Art and Science of the Land: First Week of Spring

2/26/2019

Welcome back to Irvine for our Spring semester of Earth Friends Homechool!  This semester we are continuing on the theme we started in Fall, learning about how artists are inspired by the art and science of the land to create land art.  Sometimes this land art is small, sometimes it’s on a large, permanent scale, sometimes it’s permanent and other times it’s ephemeral (meaning it will eventually disappear naturally).  Artists we will be studying this semester include Andy Goldsworthy, Michael Grab and Richard Shilling.  We hope to be inspired by some of these artists to create our own land art here at Irvine.  Other studies we will conduct include studying the science of the land by doing water testing, collecting macroinvertebrates to evaluate stream and pond health and learning about geology.

We started our first day of class by going around the picnic table, introducing ourselves and sharing an animal we would like to be.  Some of us had some more commonly thought of animals like hawks and wolves while others wanted to be jellyfish and squid, cool!  Another fun activity we are doing this Spring is making a class journal, like a yearbook.  I introduced the idea of the yearbook by showing a few of the first pages where we will be gluing in a class picture, a map and a list of some of our favorite places.  Each of us will get our own two pages in the book too that we can use to share more about ourselves with our classmates.  Also in the book we will be adding some of our artwork, places we hike and explore and other cool and interesting discovers.

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With that in mind we started our hike to the gazebo where we enjoyed snack and shared some of the fun adventures from over the winter.  After a few minutes to climb our favorite tree, we headed into the meadow and down the hill to the Education Hut.  Here we gathered and reviewed some of our intentions for our class.  These intentions are guild lines, or ways we intend to act in our class.  As a group we brainstormed some of our intentions and provided examples, writing them down in our class book.  After everyone signed the page, agreeing to them, we started off on our hike.

Walking through the meadow we noticed the red tops starting to show on the maple trees.  For the next two weeks we’ll be learning more about maple sugaring, how trees produce sap and the process that is used to make maple syrup.  On our way through the Pollinator Meadow, we stopped at one of the ponds at the base of the hill.  Quickly we noticed that the pond was full of algae.  Algae is an aquatic plant that can sometimes grow into huge blooms.  These blooms of algae form mats that can block sunlight from getting to the bottom of the pond preventing other plants from growing.  Also, when the algae dies it will begin to decompose and bacteria is the main way that dead plants decompose, however, bacteria use oxygen to survive.  When you have large amounts of dead algae and even larger amounts of bacteria, the oxygen is used up from the water, causing dead zones in the water.  The dead zone in the Gulf of Mexico near the Mississippi River is a common example of this.  The algae we were exploring and investigating is harmless to people and animals and is a food source for animals like tadpoles and ducks.  We collected some of the algae in a jar, picked it up with a stick and with our hands.  We squeezed it and noticed how much water it can hold and observed what it looked like when the water was removed.  Here is a link about algae and how it can cause dead zones: https://www.epa.gov/nutrientpollution/effects-dead-zones-and-harmful-algal-blooms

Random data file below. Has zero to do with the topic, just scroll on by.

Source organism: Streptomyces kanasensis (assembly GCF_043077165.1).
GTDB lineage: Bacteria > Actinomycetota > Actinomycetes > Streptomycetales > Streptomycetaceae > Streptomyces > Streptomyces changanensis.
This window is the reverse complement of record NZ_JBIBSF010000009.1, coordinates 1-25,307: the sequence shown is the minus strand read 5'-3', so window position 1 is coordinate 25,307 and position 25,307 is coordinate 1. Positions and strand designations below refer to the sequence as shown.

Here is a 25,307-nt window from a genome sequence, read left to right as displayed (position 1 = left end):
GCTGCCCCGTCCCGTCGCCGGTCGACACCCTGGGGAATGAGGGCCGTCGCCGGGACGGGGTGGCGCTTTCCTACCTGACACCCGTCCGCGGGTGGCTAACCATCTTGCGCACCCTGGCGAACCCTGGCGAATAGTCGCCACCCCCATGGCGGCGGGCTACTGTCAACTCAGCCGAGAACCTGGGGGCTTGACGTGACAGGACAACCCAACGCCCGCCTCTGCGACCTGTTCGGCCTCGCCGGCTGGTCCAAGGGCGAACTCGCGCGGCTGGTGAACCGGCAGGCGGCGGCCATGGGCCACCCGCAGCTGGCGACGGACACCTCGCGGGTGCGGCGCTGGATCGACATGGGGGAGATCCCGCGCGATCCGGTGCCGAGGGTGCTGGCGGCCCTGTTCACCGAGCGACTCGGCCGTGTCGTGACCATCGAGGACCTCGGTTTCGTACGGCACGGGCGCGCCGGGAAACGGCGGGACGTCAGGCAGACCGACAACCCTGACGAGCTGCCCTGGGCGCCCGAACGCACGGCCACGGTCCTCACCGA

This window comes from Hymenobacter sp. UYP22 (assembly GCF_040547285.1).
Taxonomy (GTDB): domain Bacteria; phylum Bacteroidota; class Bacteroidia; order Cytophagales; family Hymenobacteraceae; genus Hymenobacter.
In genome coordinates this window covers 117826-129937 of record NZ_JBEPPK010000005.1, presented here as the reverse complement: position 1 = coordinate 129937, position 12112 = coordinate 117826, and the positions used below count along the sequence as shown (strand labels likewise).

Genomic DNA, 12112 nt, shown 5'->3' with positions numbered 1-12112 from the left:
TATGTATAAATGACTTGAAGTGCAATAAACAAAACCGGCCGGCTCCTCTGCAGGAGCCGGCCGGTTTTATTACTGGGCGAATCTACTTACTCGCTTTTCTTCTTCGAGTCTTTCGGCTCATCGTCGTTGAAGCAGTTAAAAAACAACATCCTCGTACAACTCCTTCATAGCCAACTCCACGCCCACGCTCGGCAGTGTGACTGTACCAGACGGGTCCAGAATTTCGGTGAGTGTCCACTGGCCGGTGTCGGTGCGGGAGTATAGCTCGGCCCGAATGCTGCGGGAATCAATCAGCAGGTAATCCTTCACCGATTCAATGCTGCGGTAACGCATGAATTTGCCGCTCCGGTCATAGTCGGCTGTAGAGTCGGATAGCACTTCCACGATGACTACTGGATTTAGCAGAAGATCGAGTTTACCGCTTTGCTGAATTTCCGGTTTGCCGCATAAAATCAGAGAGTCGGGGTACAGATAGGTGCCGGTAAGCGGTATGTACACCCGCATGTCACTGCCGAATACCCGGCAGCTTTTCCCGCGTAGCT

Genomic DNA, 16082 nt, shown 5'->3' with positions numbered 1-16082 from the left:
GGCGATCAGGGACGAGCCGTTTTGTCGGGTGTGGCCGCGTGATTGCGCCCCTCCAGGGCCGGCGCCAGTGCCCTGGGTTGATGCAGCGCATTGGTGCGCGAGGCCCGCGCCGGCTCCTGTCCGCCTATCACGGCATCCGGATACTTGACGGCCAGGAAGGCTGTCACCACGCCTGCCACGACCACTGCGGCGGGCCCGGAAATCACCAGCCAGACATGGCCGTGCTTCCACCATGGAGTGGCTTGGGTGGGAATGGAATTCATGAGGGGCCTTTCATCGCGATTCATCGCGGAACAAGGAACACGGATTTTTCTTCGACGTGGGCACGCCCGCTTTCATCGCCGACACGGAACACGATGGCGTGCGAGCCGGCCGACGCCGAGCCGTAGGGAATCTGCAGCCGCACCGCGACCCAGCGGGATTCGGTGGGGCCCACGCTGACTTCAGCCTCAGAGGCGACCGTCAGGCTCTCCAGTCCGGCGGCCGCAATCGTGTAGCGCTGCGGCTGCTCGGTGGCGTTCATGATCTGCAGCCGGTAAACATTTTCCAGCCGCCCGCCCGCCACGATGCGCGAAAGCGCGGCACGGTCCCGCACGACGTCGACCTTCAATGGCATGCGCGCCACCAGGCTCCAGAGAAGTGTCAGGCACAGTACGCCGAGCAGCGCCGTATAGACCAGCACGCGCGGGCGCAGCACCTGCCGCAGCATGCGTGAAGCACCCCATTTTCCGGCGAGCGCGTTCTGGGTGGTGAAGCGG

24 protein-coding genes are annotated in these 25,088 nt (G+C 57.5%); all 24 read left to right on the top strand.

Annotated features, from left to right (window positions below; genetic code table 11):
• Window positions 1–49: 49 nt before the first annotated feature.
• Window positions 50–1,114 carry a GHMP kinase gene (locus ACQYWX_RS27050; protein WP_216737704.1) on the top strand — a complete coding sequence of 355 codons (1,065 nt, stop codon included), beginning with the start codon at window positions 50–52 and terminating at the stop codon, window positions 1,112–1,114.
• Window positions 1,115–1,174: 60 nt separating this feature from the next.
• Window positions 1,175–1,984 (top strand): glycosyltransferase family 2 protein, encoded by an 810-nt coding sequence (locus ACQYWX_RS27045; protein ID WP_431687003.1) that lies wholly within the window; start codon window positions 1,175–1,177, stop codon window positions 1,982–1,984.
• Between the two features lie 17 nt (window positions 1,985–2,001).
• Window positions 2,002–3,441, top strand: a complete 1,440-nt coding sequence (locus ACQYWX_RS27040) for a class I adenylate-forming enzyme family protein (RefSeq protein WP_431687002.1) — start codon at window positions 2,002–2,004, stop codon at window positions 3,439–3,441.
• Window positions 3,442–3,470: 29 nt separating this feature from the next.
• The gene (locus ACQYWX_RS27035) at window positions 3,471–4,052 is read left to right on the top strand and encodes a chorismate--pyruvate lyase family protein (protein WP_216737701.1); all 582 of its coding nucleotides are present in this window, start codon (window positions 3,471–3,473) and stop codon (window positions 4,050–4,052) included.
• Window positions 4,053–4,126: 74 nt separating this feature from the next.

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After some pond investigations we hiked further down the Pollinator Meadow to another pond and stopped on the bridge.  We observed that this pond had less algae in it.  Once the weather warms up we’ll do some more comparisons among our habitats and spaces here at Irvine.  At the bridge in our sit spots (a sit spot is an opportunity for people to sit alone and quietly, observing nature, writing, drawing, reading, etc) we opened our journals and thought about some of our own personal goals for our class.  Everyone wrote down at least 2-3 goals that they hope to achieve this Spring.  Next week we will have the opportunity to share our goals if we choose.  With the sun setting behind the trees and the red-tailed hawks circling over the meadow, we hiked back to Irvine.

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